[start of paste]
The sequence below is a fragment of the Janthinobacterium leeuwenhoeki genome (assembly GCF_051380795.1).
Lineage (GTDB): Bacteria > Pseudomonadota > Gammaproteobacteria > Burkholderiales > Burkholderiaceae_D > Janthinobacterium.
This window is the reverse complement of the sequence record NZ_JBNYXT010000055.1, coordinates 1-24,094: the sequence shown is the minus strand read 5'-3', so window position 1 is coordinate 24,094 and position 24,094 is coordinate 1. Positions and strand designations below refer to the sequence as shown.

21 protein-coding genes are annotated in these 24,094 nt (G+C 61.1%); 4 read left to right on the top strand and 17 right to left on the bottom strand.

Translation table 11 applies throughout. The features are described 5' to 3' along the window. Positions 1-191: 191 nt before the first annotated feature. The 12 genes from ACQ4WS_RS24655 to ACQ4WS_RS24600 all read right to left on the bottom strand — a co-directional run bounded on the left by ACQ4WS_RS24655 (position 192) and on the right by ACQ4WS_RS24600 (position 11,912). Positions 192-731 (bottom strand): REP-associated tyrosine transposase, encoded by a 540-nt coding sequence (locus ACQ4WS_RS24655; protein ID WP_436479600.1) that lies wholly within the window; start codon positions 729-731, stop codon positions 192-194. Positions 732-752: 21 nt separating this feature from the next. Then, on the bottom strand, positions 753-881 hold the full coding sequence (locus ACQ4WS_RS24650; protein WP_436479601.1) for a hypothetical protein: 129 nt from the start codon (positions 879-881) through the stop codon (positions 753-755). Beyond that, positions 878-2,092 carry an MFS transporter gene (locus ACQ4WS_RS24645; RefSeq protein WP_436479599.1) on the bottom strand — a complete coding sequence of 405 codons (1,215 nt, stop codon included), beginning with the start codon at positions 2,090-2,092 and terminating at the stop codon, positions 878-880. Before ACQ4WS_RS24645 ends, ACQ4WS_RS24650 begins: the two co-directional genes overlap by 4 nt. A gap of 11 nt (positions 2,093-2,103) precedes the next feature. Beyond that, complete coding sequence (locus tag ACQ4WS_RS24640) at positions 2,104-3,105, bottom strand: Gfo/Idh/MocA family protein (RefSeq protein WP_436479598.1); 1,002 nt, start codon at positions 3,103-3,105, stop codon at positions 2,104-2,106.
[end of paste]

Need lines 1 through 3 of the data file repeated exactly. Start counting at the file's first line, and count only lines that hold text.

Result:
The sequence below is a fragment of the Janthinobacterium leeuwenhoeki genome (assembly GCF_051380795.1).
Lineage (GTDB): Bacteria > Pseudomonadota > Gammaproteobacteria > Burkholderiales > Burkholderiaceae_D > Janthinobacterium.
This window is the reverse complement of the sequence record NZ_JBNYXT010000055.1, coordinates 1-24,094: the sequence shown is the minus strand read 5'-3', so window position 1 is coordinate 24,094 and position 24,094 is coordinate 1. Positions and strand designations below refer to the sequence as shown.